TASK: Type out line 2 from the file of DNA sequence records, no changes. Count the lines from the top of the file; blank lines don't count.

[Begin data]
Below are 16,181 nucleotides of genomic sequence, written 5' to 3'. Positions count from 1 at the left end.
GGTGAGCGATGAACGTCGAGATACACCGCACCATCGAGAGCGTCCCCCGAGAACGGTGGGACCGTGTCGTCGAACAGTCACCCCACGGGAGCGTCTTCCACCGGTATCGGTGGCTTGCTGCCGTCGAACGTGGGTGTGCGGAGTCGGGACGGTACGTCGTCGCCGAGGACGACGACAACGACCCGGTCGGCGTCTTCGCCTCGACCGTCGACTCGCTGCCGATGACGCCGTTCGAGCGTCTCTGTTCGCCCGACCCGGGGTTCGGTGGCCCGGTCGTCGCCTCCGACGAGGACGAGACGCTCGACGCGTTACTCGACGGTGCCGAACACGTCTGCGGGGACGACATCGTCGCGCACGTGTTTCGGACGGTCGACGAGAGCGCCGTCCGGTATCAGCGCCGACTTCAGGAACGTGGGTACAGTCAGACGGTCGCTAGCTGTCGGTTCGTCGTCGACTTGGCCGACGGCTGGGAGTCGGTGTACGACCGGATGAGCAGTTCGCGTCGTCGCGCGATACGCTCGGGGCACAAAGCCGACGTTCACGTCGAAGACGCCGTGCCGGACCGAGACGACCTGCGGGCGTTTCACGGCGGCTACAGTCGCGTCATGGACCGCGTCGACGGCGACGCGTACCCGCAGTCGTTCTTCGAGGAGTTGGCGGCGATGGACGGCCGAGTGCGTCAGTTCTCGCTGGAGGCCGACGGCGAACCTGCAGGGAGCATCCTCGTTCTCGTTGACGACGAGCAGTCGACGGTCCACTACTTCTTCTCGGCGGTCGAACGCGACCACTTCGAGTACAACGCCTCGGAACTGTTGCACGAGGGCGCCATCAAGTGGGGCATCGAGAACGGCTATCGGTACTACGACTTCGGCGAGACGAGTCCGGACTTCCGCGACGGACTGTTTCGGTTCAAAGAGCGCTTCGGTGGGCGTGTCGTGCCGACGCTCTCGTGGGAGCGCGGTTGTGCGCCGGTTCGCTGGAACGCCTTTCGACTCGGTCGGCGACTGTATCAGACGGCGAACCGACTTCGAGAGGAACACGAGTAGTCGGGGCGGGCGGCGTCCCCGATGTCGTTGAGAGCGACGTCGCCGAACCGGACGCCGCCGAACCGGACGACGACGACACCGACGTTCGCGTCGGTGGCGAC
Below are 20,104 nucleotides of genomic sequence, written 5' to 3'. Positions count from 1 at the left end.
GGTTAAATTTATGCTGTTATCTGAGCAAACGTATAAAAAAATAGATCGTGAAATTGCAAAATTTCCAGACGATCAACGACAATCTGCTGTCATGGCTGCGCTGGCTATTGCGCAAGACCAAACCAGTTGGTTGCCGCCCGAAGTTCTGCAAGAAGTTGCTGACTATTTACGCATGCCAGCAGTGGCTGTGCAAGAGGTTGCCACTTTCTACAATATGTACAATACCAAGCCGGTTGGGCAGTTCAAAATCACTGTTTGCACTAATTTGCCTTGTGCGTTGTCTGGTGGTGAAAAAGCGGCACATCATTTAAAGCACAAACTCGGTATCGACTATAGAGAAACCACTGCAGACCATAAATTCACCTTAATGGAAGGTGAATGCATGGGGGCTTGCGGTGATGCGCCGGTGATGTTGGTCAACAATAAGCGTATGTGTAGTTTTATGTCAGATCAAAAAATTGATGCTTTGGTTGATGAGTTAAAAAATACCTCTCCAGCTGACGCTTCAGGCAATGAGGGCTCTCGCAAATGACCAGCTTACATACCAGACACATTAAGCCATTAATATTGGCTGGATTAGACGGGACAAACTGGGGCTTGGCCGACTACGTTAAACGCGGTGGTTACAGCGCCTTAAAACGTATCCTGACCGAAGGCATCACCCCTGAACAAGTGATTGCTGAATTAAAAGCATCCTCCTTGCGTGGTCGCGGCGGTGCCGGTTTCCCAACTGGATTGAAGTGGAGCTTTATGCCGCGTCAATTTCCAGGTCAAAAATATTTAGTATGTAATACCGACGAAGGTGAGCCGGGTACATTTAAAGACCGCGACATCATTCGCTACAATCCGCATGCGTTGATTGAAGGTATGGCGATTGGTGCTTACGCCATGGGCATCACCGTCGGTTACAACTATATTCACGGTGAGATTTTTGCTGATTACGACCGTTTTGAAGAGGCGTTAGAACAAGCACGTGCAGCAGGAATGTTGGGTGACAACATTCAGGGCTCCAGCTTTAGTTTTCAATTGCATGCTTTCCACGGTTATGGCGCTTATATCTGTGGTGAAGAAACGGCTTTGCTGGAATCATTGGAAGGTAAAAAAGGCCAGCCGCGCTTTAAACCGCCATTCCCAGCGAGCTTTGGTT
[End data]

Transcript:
GGTGAGCGATGAACGTCGAGATACACCGCACCATCGAGAGCGTCCCCCGAGAACGGTGGGACCGTGTCGTCGAACAGTCACCCCACGGGAGCGTCTTCCACCGGTATCGGTGGCTTGCTGCCGTCGAACGTGGGTGTGCGGAGTCGGGACGGTACGTCGTCGCCGAGGACGACGACAACGACCCGGTCGGCGTCTTCGCCTCGACCGTCGACTCGCTGCCGATGACGCCGTTCGAGCGTCTCTGTTCGCCCGACCCGGGGTTCGGTGGCCCGGTCGTCGCCTCCGACGAGGACGAGACGCTCGACGCGTTACTCGACGGTGCCGAACACGTCTGCGGGGACGACATCGTCGCGCACGTGTTTCGGACGGTCGACGAGAGCGCCGTCCGGTATCAGCGCCGACTTCAGGAACGTGGGTACAGTCAGACGGTCGCTAGCTGTCGGTTCGTCGTCGACTTGGCCGACGGCTGGGAGTCGGTGTACGACCGGATGAGCAGTTCGCGTCGTCGCGCGATACGCTCGGGGCACAAAGCCGACGTTCACGTCGAAGACGCCGTGCCGGACCGAGACGACCTGCGGGCGTTTCACGGCGGCTACAGTCGCGTCATGGACCGCGTCGACGGCGACGCGTACCCGCAGTCGTTCTTCGAGGAGTTGGCGGCGATGGACGGCCGAGTGCGTCAGTTCTCGCTGGAGGCCGACGGCGAACCTGCAGGGAGCATCCTCGTTCTCGTTGACGACGAGCAGTCGACGGTCCACTACTTCTTCTCGGCGGTCGAACGCGACCACTTCGAGTACAACGCCTCGGAACTGTTGCACGAGGGCGCCATCAAGTGGGGCATCGAGAACGGCTATCGGTACTACGACTTCGGCGAGACGAGTCCGGACTTCCGCGACGGACTGTTTCGGTTCAAAGAGCGCTTCGGTGGGCGTGTCGTGCCGACGCTCTCGTGGGAGCGCGGTTGTGCGCCGGTTCGCTGGAACGCCTTTCGACTCGGTCGGCGACTGTATCAGACGGCGAACCGACTTCGAGAGGAACACGAGTAGTCGGGGCGGGCGGCGTCCCCGATGTCGTTGAGAGCGACGTCGCCGAACCGGACGCCGCCGAACCGGACGACGACGACACCGACGTTCGCGTCGGTGGCGAC